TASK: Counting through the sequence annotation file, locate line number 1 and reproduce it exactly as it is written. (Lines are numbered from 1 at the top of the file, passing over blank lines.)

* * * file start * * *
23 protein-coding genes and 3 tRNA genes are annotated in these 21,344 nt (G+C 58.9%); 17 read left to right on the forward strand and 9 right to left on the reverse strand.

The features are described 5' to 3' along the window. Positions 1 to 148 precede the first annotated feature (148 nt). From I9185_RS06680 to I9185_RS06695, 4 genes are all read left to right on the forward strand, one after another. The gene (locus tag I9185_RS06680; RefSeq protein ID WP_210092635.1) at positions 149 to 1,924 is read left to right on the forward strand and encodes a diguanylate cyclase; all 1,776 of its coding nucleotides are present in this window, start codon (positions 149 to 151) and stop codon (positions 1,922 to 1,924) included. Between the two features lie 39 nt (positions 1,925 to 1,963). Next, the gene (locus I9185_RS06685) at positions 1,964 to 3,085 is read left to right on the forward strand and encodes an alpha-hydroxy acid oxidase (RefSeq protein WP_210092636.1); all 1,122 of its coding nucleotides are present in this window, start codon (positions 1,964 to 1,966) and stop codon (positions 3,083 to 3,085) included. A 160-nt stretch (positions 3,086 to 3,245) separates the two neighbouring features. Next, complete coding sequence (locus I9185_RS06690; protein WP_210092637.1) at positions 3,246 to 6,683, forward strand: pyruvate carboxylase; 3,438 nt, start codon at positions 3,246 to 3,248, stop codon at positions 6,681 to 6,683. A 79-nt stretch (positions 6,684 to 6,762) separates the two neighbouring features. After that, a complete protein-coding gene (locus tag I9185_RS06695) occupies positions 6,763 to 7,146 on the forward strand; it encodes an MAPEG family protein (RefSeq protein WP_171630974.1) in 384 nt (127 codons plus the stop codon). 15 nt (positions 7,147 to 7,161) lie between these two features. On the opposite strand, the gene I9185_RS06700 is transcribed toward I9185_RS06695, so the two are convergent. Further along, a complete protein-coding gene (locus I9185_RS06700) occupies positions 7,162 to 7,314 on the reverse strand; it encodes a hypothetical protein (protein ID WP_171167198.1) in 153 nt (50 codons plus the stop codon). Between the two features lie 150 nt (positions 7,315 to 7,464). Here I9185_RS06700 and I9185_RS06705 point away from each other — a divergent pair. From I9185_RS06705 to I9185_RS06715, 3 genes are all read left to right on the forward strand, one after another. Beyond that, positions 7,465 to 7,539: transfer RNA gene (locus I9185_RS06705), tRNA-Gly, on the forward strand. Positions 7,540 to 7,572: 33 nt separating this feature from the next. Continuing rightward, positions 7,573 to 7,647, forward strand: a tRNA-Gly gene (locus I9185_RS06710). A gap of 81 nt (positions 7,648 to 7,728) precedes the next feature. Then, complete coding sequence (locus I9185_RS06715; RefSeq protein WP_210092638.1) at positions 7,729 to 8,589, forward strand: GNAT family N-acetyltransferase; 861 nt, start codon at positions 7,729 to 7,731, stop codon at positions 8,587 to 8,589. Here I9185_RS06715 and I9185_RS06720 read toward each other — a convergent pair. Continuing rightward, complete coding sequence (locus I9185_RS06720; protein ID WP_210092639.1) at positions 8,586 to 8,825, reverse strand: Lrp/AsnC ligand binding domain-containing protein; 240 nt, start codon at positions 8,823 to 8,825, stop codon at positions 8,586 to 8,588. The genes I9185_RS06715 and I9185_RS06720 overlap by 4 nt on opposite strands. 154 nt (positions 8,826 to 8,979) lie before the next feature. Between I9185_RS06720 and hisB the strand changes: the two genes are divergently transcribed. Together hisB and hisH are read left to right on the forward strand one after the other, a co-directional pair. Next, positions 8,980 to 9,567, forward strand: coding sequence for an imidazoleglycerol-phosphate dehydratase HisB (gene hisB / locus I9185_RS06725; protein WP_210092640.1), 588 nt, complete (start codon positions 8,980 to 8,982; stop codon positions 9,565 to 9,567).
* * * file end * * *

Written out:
23 protein-coding genes and 3 tRNA genes are annotated in these 21,344 nt (G+C 58.9%); 17 read left to right on the forward strand and 9 right to left on the reverse strand.